~~~~~~~~~~
The subject was illegal wiretapping of Americans, but since you chose to defend the whole Patriot Act, that opens up the issues of search and seizure without warrant, holding suspects incommunicado without charges or trials so they can’t even tell their family, friends, or attorney that they have been imprisoned, and taking away almost all of the Freedom upon which America was founded.

The main reason that Government is not allowed to tap phones, bug rooms, spy on, and otherwise invade the privacy of American citizens (without a court warrant) is because the founders of America understood that such power in the hands of Government was dangerous, and that any Government that so abuses the Freedom of its citizens is certain to become a Terrible Tyranny.

So, maybe you’d say that it’s only Government agents fighting terrorism that will get to listen to the wiretaps, so people’s personal information will be safe from the general public. As somewhat stated here, that’s pretty naive, considering how many “leaks” of information have come from supposedly secure Government sources. Remember, a secret once told is secret no more.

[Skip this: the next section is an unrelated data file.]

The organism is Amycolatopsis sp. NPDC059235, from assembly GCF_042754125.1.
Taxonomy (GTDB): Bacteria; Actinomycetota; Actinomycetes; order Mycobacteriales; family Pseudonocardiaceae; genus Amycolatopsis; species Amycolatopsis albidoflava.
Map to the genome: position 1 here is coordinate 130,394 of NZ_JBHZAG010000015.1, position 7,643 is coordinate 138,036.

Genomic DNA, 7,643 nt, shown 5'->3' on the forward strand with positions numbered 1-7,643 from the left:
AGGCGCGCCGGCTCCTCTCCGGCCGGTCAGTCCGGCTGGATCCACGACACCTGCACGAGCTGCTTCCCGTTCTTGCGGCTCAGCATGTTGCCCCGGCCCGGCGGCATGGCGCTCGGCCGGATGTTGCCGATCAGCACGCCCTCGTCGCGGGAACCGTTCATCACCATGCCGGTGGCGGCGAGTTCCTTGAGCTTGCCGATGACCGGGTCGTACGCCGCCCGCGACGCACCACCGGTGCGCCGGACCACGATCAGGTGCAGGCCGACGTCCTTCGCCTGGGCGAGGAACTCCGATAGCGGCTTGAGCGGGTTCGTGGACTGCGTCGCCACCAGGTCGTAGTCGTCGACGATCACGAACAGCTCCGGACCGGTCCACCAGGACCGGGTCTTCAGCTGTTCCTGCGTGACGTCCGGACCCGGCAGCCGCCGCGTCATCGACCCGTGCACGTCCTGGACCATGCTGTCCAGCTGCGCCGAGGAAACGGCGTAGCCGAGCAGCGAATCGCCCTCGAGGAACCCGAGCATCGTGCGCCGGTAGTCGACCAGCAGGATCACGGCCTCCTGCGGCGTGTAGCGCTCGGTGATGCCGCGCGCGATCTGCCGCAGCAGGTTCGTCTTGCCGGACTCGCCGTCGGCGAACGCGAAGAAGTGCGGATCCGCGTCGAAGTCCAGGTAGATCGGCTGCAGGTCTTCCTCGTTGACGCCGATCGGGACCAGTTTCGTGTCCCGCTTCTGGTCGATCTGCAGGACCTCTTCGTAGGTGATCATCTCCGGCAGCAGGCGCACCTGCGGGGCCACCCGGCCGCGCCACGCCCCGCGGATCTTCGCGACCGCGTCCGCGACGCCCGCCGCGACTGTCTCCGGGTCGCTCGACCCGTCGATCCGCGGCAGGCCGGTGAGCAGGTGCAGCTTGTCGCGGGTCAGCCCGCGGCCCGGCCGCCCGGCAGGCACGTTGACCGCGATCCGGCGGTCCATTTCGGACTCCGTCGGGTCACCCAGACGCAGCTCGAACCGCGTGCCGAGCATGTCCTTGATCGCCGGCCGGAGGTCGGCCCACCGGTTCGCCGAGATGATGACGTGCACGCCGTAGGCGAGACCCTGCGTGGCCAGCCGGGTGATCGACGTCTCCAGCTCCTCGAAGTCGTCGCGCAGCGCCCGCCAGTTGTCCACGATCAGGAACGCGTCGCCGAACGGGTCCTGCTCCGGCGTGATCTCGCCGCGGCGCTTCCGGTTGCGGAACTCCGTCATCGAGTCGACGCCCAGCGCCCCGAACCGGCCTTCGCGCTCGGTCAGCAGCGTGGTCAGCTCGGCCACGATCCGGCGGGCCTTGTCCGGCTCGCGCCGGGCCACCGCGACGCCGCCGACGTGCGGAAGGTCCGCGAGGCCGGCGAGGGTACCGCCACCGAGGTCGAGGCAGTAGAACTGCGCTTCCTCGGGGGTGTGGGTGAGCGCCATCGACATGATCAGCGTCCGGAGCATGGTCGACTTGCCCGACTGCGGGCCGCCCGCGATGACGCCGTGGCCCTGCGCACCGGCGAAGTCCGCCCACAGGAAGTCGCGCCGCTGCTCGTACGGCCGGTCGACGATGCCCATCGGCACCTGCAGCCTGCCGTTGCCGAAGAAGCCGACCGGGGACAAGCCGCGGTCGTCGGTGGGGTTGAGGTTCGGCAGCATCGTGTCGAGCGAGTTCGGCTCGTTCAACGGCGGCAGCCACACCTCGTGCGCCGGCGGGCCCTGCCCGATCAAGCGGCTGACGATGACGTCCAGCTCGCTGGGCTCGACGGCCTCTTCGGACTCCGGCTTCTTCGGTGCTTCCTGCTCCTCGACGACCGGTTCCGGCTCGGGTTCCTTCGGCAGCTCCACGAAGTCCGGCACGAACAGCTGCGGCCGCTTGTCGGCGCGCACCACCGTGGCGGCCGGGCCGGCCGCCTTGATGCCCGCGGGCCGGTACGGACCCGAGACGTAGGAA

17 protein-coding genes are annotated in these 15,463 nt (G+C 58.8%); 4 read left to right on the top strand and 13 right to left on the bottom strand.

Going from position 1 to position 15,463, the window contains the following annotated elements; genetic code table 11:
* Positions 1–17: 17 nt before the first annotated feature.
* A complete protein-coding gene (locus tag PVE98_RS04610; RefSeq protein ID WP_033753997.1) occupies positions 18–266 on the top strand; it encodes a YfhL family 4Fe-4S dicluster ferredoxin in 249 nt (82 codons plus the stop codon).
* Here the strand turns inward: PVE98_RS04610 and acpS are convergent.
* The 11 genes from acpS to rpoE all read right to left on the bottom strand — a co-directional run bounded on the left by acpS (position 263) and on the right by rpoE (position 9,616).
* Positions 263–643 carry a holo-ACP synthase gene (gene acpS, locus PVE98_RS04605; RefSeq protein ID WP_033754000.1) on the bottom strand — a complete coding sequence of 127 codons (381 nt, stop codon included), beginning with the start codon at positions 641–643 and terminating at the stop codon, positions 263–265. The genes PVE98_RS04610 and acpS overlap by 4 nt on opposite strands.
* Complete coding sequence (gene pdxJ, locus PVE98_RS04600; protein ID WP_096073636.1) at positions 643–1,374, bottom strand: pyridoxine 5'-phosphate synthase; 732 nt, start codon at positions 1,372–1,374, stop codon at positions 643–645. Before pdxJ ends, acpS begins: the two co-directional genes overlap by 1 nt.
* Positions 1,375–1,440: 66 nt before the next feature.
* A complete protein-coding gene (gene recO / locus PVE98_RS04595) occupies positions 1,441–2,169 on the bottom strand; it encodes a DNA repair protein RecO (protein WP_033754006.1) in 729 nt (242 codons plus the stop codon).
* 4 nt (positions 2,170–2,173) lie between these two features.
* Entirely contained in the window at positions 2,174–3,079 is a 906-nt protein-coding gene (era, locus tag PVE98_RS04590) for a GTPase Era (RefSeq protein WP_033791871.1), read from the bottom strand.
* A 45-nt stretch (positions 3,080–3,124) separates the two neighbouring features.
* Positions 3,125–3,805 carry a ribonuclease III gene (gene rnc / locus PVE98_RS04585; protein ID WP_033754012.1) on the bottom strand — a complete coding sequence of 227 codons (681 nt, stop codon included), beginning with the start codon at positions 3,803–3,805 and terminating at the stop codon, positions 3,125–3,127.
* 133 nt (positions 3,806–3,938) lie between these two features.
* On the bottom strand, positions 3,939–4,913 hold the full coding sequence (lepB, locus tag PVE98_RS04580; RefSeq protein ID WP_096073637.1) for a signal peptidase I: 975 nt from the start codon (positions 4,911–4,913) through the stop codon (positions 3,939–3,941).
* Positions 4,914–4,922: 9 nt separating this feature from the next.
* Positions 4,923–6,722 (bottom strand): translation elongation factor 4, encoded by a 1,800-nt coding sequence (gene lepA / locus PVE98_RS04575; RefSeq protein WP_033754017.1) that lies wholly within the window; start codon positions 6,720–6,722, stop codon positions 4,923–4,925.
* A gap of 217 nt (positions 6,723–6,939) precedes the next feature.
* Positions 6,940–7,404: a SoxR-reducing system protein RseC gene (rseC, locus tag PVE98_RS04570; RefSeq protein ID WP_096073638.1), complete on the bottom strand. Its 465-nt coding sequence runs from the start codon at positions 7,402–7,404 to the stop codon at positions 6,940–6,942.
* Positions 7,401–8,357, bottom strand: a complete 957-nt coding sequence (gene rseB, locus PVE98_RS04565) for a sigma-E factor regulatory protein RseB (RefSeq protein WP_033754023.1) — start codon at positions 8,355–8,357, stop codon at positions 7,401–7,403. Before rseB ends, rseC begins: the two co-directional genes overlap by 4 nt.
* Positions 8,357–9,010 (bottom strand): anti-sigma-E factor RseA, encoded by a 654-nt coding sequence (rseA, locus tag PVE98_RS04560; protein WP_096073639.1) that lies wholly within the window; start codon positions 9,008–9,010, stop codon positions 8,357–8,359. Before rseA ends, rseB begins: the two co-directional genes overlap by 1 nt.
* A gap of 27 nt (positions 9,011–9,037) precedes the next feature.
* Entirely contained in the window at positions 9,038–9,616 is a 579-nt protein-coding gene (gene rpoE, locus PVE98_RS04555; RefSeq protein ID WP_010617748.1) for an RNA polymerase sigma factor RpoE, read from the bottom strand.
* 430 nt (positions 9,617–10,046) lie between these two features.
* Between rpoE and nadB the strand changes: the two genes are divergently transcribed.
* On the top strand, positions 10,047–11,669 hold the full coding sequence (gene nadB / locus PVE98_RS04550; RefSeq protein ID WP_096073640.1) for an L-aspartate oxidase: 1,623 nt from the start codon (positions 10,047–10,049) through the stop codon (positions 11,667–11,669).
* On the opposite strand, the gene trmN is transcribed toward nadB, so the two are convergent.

~~~~~~~~~~
Soulfire wrote:
No, you're too wrapped up in yourself to realize.

You have it backwards, Soulfire. You are the one, not those to whom you were speaking, who are “too wrapped up in yourself to realize.”
~~~~~~~~~~
I notice, Soulfire, you didn’t say, “If you [are not a terrorist], why do you oppose it?” No, you said, “If you have nothing to hide, why do you oppose it?”

You mean that it’s okay with you for any of us to come into your house, your car, your business, make you strip, pilfer through your stuff, search through your computers, ask your family and friends what stupidities you did when younger and dumber, follow you wherever you go, see exactly what you’ve been up to, and then make it public? You really and truly have nothing to hide? You want us to believe that you have no private life?

You really envision a world where no one has any secrets, where everyone’s life is an open book, and their personal possessions are anyone else’s business? Come on! Have you no class?
~~~~~~~~~~